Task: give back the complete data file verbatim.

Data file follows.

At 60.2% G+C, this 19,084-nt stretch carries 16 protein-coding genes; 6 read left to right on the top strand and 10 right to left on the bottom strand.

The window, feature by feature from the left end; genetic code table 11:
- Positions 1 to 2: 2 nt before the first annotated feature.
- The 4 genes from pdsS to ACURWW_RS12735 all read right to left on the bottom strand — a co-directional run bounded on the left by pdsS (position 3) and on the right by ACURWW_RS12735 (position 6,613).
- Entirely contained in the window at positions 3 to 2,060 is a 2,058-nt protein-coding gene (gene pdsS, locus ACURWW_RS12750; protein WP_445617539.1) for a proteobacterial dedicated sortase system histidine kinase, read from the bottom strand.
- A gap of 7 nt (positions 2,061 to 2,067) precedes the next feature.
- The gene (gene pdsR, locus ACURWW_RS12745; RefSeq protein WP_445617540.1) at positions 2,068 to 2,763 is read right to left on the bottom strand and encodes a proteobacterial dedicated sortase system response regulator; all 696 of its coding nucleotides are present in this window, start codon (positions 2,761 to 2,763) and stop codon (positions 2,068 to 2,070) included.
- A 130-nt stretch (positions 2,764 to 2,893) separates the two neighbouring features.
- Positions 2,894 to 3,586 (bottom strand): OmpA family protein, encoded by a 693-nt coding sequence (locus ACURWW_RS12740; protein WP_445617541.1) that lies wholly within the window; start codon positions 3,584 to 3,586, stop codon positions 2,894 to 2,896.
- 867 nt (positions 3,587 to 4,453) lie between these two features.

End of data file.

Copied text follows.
At 60.2% G+C, this 19,084-nt stretch carries 16 protein-coding genes; 6 read left to right on the top strand and 10 right to left on the bottom strand.

The window, feature by feature from the left end; genetic code table 11:
- Positions 1 to 2: 2 nt before the first annotated feature.
- The 4 genes from pdsS to ACURWW_RS12735 all read right to left on the bottom strand — a co-directional run bounded on the left by pdsS (position 3) and on the right by ACURWW_RS12735 (position 6,613).
- Entirely contained in the window at positions 3 to 2,060 is a 2,058-nt protein-coding gene (gene pdsS, locus ACURWW_RS12750; protein WP_445617539.1) for a proteobacterial dedicated sortase system histidine kinase, read from the bottom strand.
- A gap of 7 nt (positions 2,061 to 2,067) precedes the next feature.
- The gene (gene pdsR, locus ACURWW_RS12745; RefSeq protein WP_445617540.1) at positions 2,068 to 2,763 is read right to left on the bottom strand and encodes a proteobacterial dedicated sortase system response regulator; all 696 of its coding nucleotides are present in this window, start codon (positions 2,761 to 2,763) and stop codon (positions 2,068 to 2,070) included.
- A 130-nt stretch (positions 2,764 to 2,893) separates the two neighbouring features.
- Positions 2,894 to 3,586 (bottom strand): OmpA family protein, encoded by a 693-nt coding sequence (locus ACURWW_RS12740; protein WP_445617541.1) that lies wholly within the window; start codon positions 3,584 to 3,586, stop codon positions 2,894 to 2,896.
- 867 nt (positions 3,587 to 4,453) lie between these two features.